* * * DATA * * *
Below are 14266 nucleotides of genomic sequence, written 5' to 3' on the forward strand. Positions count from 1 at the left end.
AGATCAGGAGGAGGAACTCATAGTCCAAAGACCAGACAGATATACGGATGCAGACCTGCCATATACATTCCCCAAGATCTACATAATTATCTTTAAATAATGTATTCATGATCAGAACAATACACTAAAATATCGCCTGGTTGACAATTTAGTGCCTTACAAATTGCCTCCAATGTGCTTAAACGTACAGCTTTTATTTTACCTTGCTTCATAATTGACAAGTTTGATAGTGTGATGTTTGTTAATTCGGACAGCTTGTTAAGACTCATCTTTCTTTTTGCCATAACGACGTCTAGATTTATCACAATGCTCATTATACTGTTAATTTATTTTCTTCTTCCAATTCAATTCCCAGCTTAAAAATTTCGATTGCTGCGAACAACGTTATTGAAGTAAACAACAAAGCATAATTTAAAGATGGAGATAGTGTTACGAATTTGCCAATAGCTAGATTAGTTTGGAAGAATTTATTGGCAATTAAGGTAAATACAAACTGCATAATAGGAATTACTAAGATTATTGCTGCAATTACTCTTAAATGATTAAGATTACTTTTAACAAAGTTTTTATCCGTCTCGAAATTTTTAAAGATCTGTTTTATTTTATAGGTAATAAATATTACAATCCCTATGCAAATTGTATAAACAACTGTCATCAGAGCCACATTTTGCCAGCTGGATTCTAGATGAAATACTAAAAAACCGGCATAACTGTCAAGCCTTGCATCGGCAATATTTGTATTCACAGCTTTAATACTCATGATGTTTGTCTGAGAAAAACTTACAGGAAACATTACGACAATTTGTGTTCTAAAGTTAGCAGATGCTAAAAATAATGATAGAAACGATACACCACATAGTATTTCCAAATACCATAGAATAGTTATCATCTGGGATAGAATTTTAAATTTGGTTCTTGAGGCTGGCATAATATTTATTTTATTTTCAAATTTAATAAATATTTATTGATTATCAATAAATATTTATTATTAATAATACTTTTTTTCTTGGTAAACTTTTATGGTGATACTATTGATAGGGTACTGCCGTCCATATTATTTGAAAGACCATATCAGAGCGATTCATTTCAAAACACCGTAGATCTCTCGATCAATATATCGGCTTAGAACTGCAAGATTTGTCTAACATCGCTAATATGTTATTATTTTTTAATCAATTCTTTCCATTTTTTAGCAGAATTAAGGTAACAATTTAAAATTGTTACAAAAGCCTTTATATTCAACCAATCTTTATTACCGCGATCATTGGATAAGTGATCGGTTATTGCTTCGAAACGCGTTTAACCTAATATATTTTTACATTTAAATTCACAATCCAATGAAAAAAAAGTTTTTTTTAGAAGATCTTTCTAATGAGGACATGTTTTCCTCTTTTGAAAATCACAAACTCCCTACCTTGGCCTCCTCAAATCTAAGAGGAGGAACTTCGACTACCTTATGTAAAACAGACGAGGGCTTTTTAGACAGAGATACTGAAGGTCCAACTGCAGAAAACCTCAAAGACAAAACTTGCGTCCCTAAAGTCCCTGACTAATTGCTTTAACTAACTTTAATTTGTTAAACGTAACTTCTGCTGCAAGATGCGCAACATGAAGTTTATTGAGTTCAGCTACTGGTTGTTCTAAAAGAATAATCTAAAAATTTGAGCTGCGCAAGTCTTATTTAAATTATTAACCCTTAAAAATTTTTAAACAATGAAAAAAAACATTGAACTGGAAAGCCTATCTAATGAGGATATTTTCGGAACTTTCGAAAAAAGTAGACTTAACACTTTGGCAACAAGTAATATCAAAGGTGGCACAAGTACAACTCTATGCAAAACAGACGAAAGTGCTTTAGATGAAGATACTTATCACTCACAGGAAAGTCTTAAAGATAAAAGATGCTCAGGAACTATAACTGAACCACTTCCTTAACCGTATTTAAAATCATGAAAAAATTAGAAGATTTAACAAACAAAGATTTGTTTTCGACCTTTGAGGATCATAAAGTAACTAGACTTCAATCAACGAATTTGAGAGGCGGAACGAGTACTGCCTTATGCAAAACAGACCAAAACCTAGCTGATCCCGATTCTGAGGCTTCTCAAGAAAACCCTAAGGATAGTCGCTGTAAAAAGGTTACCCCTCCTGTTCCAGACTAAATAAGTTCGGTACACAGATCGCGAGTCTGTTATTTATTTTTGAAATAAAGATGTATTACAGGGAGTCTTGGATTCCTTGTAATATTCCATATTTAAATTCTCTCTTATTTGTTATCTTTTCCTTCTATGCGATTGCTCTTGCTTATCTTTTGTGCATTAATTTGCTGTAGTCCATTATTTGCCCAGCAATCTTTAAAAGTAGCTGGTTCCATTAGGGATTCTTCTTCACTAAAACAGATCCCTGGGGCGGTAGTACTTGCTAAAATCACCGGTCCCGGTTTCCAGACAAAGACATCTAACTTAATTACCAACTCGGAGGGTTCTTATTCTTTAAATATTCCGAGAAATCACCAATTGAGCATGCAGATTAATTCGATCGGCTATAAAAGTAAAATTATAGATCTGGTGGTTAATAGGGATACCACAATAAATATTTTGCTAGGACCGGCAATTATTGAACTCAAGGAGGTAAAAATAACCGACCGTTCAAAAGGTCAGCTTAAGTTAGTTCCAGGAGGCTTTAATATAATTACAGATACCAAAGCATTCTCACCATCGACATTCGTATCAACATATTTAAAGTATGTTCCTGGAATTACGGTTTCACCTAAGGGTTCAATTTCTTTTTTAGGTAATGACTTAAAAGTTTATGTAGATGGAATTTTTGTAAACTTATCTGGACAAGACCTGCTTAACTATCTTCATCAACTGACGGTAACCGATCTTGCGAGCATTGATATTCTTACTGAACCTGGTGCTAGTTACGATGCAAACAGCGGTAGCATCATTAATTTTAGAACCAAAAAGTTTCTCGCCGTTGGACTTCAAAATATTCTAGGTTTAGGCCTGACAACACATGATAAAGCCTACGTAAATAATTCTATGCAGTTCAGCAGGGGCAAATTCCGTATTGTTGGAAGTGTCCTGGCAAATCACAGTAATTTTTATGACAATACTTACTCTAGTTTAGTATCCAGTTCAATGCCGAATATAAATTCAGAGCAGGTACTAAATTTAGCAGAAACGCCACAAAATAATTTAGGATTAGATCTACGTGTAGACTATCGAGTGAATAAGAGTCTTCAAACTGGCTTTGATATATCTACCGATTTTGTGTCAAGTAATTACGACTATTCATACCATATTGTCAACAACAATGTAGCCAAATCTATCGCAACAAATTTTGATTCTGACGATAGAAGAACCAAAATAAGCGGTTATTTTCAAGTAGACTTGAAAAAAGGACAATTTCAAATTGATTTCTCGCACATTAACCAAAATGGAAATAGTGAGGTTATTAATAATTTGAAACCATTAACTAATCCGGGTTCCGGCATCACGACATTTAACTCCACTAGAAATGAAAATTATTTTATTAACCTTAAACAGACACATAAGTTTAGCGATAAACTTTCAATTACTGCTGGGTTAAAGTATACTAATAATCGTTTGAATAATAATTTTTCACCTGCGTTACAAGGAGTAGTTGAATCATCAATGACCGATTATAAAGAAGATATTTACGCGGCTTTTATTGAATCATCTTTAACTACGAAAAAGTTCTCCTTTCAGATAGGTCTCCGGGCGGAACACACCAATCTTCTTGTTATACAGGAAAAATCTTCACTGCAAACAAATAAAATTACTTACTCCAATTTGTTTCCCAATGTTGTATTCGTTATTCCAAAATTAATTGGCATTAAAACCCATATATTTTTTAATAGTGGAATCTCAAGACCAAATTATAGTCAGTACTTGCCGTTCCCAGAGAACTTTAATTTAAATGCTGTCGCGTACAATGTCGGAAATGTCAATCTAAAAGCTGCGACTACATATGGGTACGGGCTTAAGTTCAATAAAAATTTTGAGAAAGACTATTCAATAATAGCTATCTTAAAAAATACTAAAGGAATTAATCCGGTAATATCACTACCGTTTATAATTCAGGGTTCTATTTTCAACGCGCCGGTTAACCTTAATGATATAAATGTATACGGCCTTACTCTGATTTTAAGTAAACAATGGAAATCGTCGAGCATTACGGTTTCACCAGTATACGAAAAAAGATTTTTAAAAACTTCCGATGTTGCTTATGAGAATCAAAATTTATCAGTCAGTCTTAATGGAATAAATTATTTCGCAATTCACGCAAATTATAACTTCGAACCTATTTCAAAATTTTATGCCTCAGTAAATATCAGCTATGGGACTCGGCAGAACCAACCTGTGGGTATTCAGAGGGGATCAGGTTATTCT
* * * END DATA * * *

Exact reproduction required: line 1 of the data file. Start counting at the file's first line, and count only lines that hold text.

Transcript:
Below are 14266 nucleotides of genomic sequence, written 5' to 3' on the forward strand. Positions count from 1 at the left end.